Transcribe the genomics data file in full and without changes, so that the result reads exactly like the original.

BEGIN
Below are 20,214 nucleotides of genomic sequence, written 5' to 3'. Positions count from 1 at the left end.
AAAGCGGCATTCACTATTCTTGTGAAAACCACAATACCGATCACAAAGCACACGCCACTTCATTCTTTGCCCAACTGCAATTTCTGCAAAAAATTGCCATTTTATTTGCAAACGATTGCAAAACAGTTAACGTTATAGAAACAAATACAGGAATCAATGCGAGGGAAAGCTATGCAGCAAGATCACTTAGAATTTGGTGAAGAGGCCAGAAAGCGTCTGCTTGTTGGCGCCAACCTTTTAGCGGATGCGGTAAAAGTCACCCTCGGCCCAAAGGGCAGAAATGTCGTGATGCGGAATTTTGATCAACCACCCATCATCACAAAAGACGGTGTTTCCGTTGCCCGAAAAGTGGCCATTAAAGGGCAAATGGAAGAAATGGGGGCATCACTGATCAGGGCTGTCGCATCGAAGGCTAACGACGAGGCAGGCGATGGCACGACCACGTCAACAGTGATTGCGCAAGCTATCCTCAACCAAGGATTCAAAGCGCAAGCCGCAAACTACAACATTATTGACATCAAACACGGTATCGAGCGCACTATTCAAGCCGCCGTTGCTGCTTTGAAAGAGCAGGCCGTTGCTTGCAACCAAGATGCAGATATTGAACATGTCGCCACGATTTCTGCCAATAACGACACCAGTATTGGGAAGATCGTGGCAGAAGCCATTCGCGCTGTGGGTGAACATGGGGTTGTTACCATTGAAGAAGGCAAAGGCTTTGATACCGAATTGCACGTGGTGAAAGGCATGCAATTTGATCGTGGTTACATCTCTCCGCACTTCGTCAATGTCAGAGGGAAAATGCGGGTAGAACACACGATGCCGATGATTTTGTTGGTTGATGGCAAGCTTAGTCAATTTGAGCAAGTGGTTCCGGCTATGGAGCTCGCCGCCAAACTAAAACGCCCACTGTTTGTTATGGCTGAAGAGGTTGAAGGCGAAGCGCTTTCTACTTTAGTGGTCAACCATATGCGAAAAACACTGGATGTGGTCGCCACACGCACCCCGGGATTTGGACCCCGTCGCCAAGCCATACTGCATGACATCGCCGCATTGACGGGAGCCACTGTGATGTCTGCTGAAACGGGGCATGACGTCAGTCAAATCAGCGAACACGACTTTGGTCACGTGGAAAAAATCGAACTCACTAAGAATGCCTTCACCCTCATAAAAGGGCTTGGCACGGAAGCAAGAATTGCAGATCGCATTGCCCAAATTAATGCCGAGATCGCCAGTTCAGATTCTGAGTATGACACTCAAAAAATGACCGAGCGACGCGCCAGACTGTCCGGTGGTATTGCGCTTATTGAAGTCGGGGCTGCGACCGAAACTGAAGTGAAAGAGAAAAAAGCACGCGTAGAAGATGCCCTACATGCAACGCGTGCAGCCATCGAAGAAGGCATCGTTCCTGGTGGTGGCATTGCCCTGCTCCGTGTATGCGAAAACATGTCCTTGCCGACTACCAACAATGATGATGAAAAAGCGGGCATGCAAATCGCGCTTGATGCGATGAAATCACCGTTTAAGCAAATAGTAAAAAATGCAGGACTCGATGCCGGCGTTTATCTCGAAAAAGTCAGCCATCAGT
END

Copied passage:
Below are 20,214 nucleotides of genomic sequence, written 5' to 3'. Positions count from 1 at the left end.
AAAGCGGCATTCACTATTCTTGTGAAAACCACAATACCGATCACAAAGCACACGCCACTTCATTCTTTGCCCAACTGCAATTTCTGCAAAAAATTGCCATTTTATTTGCAAACGATTGCAAAACAGTTAACGTTATAGAAACAAATACAGGAATCAATGCGAGGGAAAGCTATGCAGCAAGATCACTTAGAATTTGGTGAAGAGGCCAGAAAGCGTCTGCTTGTTGGCGCCAACCTTTTAGCGGATGCGGTAAAAGTCACCCTCGGCCCAAAGGGCAGAAATGTCGTGATGCGGAATTTTGATCAACCACCCATCATCACAAAAGACGGTGTTTCCGTTGCCCGAAAAGTGGCCATTAAAGGGCAAATGGAAGAAATGGGGGCATCACTGATCAGGGCTGTCGCATCGAAGGCTAACGACGAGGCAGGCGATGGCACGACCACGTCAACAGTGATTGCGCAAGCTATCCTCAACCAAGGATTCAAAGCGCAAGCCGCAAACTACAACATTATTGACATCAAACACGGTATCGAGCGCACTATTCAAGCCGCCGTTGCTGCTTTGAAAGAGCAGGCCGTTGCTTGCAACCAAGATGCAGATATTGAACATGTCGCCACGATTTCTGCCAATAACGACACCAGTATTGGGAAGATCGTGGCAGAAGCCATTCGCGCTGTGGGTGAACATGGGGTTGTTACCATTGAAGAAGGCAAAGGCTTTGATACCGAATTGCACGTGGTGAAAGGCATGCAATTTGATCGTGGTTACATCTCTCCGCACTTCGTCAATGTCAGAGGGAAAATGCGGGTAGAACACACGATGCCGATGATTTTGTTGGTTGATGGCAAGCTTAGTCAATTTGAGCAAGTGGTTCCGGCTATGGAGCTCGCCGCCAAACTAAAACGCCCACTGTTTGTTATGGCTGAAGAGGTTGAAGGCGAAGCGCTTTCTACTTTAGTGGTCAACCATATGCGAAAAACACTGGATGTGGTCGCCACACGCACCCCGGGATTTGGACCCCGTCGCCAAGCCATACTGCATGACATCGCCGCATTGACGGGAGCCACTGTGATGTCTGCTGAAACGGGGCATGACGTCAGTCAAATCAGCGAACACGACTTTGGTCACGTGGAAAAAATCGAACTCACTAAGAATGCCTTCACCCTCATAAAAGGGCTTGGCACGGAAGCAAGAATTGCAGATCGCATTGCCCAAATTAATGCCGAGATCGCCAGTTCAGATTCTGAGTATGACACTCAAAAAATGACCGAGCGACGCGCCAGACTGTCCGGTGGTATTGCGCTTATTGAAGTCGGGGCTGCGACCGAAACTGAAGTGAAAGAGAAAAAAGCACGCGTAGAAGATGCCCTACATGCAACGCGTGCAGCCATCGAAGAAGGCATCGTTCCTGGTGGTGGCATTGCCCTGCTCCGTGTATGCGAAAACATGTCCTTGCCGACTACCAACAATGATGATGAAAAAGCGGGCATGCAAATCGCGCTTGATGCGATGAAATCACCGTTTAAGCAAATAGTAAAAAATGCAGGACTCGATGCCGGCGTTTATCTCGAAAAAGTCAGCCATCAGT